Finally, regarding overall personal support throughout his graduate studies: that's a bit harder, but you truly have to put it past you, and it may not be easy. The best approach is clearly to be upfront with him: discuss it, preferably in an informal manner (i.e. don't make it a big deal). Points that seem important to mention:

  1. I have strong feelings about your future employer, and I think it is best that I am frank with you about it.
  2. It shouldn't change our work relationship, and I don't expect it to. I continue to support you wholeheartedly.
  3. If you think you notice a negative impact in the future, please come and discuss it with me, we'll work it out.

But honestly, it's not a nice situation to be in. I'm a bit surprised as to how what could gather so much distrust from you that you cannot simply separate it from your work.

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    About the last paragraph, I'm gonna venture a wild guess: NSA ;). If that is the case, I think the supervisors opinion on a basically political matter should not influence the student future... It only matters what the student believe in... – Nick S Aug 10 '13 at 21:19
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    @NickS It only matters what the student believes in - keep in mind that one's beliefs change as one gains new information. It is our job as educators to give new information. – earthling Aug 11 '13 at 3:23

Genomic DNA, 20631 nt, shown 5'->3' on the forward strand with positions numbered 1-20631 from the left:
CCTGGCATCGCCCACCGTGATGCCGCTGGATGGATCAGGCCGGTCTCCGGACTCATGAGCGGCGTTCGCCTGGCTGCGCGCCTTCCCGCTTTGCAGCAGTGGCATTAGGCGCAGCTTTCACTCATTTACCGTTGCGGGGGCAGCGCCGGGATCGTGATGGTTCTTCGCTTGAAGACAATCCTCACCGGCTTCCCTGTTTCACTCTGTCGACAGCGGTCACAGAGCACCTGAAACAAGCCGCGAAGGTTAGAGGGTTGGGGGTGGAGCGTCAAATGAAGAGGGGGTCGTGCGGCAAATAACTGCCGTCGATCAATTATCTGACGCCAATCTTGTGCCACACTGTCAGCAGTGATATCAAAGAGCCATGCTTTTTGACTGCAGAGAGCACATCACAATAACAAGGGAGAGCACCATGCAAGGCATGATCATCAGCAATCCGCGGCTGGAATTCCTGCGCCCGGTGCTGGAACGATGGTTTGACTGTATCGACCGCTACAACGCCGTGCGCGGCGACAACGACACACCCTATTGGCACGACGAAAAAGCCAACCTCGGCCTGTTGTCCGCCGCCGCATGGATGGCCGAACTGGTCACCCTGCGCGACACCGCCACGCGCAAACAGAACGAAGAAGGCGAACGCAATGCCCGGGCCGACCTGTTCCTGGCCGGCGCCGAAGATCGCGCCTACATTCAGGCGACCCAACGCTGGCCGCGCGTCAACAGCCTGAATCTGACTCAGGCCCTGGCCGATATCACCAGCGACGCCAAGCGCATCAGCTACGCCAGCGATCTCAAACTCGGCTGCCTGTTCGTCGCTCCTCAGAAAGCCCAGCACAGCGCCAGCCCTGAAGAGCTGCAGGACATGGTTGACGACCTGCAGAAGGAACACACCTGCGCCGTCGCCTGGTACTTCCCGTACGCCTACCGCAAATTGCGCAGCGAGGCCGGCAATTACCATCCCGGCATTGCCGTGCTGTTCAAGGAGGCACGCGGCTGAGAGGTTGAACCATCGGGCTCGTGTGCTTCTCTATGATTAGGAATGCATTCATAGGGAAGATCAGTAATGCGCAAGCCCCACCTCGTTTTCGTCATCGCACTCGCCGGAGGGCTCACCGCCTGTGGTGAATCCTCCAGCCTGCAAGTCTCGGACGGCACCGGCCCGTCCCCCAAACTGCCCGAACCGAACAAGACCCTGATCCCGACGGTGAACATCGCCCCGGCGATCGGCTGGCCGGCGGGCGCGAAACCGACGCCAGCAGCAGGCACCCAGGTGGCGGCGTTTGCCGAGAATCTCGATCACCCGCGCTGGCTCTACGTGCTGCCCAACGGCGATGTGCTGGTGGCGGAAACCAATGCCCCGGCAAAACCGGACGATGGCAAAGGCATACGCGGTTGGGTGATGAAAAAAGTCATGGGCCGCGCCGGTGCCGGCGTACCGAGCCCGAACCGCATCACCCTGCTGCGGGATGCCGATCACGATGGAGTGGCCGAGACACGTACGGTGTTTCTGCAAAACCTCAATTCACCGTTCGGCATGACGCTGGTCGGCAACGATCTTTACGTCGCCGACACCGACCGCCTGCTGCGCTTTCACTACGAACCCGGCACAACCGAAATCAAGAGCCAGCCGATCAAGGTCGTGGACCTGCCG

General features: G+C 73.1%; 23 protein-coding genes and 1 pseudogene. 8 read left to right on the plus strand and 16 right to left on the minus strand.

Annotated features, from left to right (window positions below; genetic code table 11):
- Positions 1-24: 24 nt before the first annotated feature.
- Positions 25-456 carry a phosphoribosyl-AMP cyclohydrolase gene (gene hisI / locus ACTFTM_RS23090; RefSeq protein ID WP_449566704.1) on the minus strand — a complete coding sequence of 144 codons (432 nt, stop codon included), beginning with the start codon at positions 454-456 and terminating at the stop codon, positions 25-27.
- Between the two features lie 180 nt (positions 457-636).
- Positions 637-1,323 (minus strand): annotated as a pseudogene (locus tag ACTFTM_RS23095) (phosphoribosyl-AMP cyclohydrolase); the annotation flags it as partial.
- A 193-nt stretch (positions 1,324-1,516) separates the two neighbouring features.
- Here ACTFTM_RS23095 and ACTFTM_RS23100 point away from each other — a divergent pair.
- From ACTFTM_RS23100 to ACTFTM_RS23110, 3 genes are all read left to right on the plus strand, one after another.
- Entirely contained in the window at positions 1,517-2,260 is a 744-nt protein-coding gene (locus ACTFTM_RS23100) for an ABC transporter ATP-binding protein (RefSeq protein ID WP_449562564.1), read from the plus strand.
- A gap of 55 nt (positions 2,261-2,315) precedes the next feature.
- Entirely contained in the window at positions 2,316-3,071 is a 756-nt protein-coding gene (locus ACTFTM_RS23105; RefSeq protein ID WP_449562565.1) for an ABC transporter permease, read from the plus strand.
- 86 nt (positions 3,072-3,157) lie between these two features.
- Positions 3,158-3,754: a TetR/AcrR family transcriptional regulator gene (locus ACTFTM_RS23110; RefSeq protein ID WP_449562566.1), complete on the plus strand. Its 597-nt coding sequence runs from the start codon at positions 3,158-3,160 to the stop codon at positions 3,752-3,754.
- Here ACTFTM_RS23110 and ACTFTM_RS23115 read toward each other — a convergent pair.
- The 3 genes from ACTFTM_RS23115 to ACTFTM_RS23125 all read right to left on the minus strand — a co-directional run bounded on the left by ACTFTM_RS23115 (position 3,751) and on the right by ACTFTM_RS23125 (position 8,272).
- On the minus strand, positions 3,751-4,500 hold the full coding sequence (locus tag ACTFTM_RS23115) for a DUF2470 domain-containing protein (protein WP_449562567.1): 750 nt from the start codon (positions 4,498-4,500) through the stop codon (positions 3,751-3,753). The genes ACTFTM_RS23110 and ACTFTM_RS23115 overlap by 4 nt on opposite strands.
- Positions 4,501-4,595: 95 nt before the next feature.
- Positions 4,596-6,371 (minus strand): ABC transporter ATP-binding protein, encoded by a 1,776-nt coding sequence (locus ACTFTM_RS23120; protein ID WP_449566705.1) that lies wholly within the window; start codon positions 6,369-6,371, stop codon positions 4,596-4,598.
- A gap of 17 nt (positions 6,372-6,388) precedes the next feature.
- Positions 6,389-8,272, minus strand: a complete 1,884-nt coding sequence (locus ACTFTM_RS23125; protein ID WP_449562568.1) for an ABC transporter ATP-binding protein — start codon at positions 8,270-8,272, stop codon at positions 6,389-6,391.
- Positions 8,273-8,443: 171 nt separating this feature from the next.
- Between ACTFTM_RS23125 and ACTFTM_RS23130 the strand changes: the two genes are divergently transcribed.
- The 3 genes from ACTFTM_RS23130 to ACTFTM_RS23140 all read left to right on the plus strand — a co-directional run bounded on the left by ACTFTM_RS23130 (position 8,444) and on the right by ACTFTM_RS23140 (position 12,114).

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    @NickS I second to earthling. I am over 60 years old. My belief in that matter (as most people here, I think I know what OP is talking about) changed three times since my college days. – scaaahu Aug 11 '13 at 10:10
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    @NickS - I completely disagree. This will degenerate into an example of Godwin's Law pretty quickly without care, but many of the worst abuses in history arise out of a culture of not calling people on less-than-admirable behavior. McCarthyism was at the time a "basically political matter", as was the internment of Japanese Americans (both in the U.S.). The NSA (or other agencies) have a much better shot at being and staying positive and non-abusive if the people going in have felt the concerns and pressure of those outside. Concerned advisors should influence (but not determine). – Rex Kerr Aug 11 '13 at 18:17
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    @NickS - Sure, agencies can be unfairly blamed and advisors can be wrong. Using that as an excuse to engage less is foolish, though, as history shows. You want a more robust dialog, more sharing of opinions, not less. – Rex Kerr Aug 12 '13 at 16:23
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If your student is very talented perhaps you could help him to find a better position than the one with the government. If you know what your student cares about then find a better use for his skills and propose it to him.

If that doesn't work you could always have a heart-to-heart talk with him to help him to see your concerns.